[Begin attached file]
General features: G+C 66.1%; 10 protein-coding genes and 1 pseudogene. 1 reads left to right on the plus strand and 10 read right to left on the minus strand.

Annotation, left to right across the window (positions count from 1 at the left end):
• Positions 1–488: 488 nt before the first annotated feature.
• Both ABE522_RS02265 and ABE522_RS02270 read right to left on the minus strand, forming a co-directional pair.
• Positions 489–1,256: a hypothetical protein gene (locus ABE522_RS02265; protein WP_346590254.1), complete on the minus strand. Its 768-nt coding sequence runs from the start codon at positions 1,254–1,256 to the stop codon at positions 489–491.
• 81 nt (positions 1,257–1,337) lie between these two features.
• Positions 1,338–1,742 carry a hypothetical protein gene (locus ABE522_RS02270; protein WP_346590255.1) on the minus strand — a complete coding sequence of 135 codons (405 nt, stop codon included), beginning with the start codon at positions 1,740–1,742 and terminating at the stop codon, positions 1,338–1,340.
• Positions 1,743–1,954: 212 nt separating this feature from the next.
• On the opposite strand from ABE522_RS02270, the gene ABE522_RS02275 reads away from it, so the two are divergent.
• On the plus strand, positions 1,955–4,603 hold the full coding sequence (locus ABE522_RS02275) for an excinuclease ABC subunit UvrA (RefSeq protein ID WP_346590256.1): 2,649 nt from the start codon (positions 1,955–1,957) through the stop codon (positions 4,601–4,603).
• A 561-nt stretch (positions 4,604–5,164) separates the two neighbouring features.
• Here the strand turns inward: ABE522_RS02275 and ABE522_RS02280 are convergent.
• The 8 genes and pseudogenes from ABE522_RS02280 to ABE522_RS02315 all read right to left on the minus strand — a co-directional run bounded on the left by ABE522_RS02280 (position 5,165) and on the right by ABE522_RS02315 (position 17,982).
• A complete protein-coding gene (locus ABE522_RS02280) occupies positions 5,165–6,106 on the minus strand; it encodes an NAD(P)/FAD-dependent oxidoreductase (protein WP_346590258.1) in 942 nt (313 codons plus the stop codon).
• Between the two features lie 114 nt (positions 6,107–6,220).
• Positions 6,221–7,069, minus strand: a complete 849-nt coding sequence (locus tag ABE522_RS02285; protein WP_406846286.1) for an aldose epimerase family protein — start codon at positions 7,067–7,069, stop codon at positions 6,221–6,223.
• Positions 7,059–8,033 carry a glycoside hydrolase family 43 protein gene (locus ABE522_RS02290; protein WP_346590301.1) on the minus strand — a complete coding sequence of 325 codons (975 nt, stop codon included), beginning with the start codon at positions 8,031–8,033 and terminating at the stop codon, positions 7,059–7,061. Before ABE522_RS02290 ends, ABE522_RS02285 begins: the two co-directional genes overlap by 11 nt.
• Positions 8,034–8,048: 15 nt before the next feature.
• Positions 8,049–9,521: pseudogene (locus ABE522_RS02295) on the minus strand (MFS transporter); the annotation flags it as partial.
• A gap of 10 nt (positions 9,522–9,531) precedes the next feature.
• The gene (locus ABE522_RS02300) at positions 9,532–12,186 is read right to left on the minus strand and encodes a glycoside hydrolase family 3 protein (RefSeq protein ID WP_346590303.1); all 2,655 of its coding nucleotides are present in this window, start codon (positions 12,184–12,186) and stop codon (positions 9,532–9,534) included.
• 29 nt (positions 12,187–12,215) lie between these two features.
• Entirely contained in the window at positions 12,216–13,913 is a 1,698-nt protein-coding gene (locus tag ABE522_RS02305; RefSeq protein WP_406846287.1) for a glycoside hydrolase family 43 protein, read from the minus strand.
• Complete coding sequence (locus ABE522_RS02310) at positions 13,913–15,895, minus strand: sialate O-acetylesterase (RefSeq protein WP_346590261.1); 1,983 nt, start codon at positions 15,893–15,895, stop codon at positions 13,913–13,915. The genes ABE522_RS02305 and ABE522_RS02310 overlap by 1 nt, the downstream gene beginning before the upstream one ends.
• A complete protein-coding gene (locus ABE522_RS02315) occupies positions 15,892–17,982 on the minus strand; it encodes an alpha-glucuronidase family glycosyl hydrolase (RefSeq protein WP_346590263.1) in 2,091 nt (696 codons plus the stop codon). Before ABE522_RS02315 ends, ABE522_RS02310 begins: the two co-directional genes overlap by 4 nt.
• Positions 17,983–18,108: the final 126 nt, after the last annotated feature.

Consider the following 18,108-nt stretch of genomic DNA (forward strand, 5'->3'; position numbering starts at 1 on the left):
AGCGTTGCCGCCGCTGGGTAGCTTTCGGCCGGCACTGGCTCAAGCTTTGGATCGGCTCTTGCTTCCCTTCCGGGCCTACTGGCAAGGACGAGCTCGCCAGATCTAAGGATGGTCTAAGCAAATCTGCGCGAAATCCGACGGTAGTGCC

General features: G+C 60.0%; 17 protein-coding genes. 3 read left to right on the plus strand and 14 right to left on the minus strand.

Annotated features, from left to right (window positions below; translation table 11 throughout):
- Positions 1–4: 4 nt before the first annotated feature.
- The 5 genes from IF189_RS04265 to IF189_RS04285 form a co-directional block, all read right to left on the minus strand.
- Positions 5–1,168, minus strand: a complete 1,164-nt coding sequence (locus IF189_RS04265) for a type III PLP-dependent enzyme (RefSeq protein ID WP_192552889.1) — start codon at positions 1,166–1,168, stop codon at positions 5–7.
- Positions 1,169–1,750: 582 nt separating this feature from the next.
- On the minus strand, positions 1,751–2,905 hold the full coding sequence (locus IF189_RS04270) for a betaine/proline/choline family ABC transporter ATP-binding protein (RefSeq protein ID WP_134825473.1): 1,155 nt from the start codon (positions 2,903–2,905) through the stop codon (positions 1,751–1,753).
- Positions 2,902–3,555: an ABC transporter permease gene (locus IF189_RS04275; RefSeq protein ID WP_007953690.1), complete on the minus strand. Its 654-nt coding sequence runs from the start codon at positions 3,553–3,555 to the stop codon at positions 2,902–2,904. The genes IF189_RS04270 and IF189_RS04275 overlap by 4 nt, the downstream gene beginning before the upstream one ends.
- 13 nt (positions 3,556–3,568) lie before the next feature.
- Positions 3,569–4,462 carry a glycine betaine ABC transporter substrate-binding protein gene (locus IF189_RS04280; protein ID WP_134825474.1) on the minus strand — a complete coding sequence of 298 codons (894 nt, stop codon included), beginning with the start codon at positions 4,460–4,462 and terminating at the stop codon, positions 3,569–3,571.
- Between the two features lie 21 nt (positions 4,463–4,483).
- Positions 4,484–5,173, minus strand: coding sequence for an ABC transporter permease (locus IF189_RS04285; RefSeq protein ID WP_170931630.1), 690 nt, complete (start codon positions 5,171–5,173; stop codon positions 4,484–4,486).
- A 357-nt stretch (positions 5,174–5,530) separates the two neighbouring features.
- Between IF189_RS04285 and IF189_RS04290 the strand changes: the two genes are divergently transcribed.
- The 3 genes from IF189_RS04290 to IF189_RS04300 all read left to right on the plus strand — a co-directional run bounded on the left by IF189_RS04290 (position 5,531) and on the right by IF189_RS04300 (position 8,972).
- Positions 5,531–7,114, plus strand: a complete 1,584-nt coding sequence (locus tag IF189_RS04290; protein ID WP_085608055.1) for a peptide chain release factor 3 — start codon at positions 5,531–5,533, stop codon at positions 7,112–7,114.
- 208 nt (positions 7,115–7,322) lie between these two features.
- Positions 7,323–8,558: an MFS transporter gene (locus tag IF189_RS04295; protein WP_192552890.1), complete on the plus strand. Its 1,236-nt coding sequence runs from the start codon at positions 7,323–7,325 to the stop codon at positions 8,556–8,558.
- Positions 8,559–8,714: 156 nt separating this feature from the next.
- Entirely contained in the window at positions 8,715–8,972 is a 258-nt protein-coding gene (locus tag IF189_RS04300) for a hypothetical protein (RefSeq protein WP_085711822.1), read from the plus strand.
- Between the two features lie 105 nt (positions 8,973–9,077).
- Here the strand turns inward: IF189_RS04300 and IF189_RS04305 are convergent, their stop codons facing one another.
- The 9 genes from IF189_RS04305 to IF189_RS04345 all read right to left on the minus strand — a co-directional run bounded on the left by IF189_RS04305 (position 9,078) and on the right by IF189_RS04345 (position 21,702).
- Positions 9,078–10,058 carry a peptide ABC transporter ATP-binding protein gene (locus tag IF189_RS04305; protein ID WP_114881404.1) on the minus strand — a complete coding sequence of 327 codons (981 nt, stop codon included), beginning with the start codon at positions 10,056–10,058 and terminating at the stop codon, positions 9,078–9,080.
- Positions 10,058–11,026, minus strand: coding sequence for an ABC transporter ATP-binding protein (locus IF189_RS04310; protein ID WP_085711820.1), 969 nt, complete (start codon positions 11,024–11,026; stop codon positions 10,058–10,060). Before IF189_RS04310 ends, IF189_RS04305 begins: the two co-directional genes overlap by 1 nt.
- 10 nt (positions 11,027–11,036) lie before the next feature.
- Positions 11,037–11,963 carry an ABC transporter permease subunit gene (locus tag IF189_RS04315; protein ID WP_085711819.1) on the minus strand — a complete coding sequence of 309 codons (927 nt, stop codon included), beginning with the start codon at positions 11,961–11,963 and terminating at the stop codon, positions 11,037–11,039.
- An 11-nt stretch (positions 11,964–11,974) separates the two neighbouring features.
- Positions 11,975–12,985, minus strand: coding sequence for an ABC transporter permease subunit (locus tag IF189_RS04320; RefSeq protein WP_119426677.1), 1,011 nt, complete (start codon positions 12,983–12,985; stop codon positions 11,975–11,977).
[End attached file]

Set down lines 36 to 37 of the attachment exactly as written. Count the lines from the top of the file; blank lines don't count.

- Positions 2,902–3,555: an ABC transporter permease gene (locus IF189_RS04275; RefSeq protein ID WP_007953690.1), complete on the minus strand. Its 654-nt coding sequence runs from the start codon at positions 3,553–3,555 to the stop codon at positions 2,902–2,904. The genes IF189_RS04270 and IF189_RS04275 overlap by 4 nt, the downstream gene beginning before the upstream one ends.
- 13 nt (positions 3,556–3,568) lie before the next feature.